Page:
THE COAL TRADE. The Lehigh works open to the three anthracite coal fields the cheapest road to mar. ket. The trade in this article has already reached nearly eight hundred thousand tons, and inust yet be considered only in its infancy. It must necessarily increase with the demands for domestic consumption by a rapidly increasing population, and new applica. tions of it are constantly making to the purposes of manufactures and steamboats, which must extend the consumption of anthracite beyond all former anticipations. The following table will show the history of the trade from its commencement. Quantity of Anthracite Coal sent to market from the beginning of the regular anthra.

cite coal business of Pennsylvania.
From the Le. From the From the Unsold at end

Total sold.
high. Schuylkill. Lackawana.
Years.
Tons.
Tons.
Tons.
Tons.

Tons.

of the year.

do.

1820

365
None.
None.
None.

365 1821 1,073 do. do. do.

1,073 1822 2,240

do.
do.

2,240 1823 5,823 do. do. do.

5,823 1824 9,541

do.
do.
do.

9,541 1825 28,393

7,143
do.

do.

35,536 1826 31,280 16,265

do,

5,000 42,545 1827 32,074 31,241

do.

8,000 60,315 1828 30,232 52,070

do.

12,000 72,302 1829 25,110 78,705 10,000 18,000 107,815 1830 41,750 89,984 43,200 40,000 152,934 1831 40,966 78,005 56,000

None. 214,000 1832 70,000 209,051 85,000 70,000 294,050 1833 123,000 255,000 112,000 135,000 425,000 1834 106,244 226,692 47,000 120,000 394,986 1835 131,250 339,500 90,000 All sold. 680,750 1836 146,522 432,045 110,000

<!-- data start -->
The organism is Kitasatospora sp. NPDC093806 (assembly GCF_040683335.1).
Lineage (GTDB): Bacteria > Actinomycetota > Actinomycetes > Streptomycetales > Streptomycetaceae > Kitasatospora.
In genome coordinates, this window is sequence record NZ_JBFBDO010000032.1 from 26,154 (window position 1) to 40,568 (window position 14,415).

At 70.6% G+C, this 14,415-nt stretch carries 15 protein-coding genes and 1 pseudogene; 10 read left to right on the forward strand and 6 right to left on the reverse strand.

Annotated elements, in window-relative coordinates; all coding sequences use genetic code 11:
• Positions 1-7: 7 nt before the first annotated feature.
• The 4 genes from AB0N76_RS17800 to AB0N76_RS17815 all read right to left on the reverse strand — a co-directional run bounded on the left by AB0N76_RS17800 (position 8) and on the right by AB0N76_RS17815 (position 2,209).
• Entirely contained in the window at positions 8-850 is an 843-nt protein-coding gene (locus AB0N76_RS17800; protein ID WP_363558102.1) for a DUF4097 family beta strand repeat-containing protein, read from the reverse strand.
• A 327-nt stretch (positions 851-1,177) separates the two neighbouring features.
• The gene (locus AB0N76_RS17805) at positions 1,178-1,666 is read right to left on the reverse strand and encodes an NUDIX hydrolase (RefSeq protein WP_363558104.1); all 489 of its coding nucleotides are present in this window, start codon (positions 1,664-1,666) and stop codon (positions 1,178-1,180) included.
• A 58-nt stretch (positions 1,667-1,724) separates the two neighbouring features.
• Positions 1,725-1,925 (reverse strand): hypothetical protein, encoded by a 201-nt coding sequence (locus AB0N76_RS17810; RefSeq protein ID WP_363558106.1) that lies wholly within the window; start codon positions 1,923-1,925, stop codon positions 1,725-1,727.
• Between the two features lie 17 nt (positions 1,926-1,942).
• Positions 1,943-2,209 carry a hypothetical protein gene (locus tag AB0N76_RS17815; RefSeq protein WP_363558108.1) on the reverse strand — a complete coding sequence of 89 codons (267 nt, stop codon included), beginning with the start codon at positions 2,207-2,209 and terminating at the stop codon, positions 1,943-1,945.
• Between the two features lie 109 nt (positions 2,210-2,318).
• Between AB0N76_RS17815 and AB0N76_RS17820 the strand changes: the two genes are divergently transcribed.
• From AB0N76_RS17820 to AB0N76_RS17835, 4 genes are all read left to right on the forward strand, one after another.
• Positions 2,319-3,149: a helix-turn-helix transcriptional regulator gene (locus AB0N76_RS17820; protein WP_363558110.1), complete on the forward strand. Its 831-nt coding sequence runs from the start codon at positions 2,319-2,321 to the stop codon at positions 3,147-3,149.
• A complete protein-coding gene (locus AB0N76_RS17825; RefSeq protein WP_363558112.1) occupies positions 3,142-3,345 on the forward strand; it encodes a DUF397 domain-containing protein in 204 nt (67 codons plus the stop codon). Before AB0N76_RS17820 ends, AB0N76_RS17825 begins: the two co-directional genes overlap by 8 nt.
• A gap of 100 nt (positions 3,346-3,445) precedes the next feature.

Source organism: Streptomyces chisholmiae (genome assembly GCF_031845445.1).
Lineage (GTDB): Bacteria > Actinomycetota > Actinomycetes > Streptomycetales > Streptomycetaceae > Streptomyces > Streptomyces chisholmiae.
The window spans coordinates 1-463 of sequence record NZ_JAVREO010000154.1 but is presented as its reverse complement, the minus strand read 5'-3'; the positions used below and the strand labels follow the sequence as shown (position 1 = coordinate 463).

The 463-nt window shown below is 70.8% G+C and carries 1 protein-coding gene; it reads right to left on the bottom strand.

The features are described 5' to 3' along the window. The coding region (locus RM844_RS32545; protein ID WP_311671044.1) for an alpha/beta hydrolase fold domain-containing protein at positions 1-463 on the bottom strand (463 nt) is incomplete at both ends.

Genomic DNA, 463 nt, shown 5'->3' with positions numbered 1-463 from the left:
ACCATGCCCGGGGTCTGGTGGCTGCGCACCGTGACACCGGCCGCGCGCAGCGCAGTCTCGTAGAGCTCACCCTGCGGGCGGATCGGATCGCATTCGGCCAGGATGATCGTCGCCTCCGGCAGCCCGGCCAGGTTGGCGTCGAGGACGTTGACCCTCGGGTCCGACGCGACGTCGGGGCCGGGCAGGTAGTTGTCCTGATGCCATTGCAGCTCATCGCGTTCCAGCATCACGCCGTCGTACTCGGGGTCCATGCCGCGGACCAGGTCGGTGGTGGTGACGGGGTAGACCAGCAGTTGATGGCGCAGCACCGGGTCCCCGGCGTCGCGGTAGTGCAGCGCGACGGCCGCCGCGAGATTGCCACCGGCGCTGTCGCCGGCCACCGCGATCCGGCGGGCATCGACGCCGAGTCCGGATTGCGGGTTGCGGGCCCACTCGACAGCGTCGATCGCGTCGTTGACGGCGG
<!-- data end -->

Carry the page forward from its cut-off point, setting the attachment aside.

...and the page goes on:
do.

690,567 1837 225,937 523,152 115,387 200,000 664,476 1838 214,211 433,876 64,110 200,000 712,196 1839 221,850 442,607 118,000 200,000 782,458

The depressed state of manufactures, and of business generally, for several years past, has of course prevented that enlargement of the coal business that would other wise have taken place. The earlier part of this history shows the reason why so small à proportion of the trade has hitherto been done on the Lehigh. The Schuylkill was in full operation with a slack-water navigation for a number of years, while the Lehigh could only be used with temporary boats, adapted to the channels of the Delaware river; and these boats required a particular arrangement for getting the lumber and building them, which could not be afforded by individuals working on a small scale. The consequence was, that persons desirous of embarking in the coal business located themselves on the Schuylkill in great numbers, and thus had great advantages over the single office of the company in effecting sales and procuring a market. This disparity of production, however, it is believed, is likely soon to be removed by the operations of the various companies which have established themselves on the Lehigh, who will be able to offer terms for their coal more favorable than those of their competitors.

CANAL TOLLS OF NEW YORK. The tolls collected on the New York State Canals, from the opening of navigation to the close of July, in each of the last six years, are as follows, viz:1835, $702,671 1838,

$677,105 712,013 1839,

761,422 526,768

715,271

1836, 1837,......

1840,.........

COMMERCIAL REGULATIONS.

TO MERCHANTS AND SHIPMASTERS.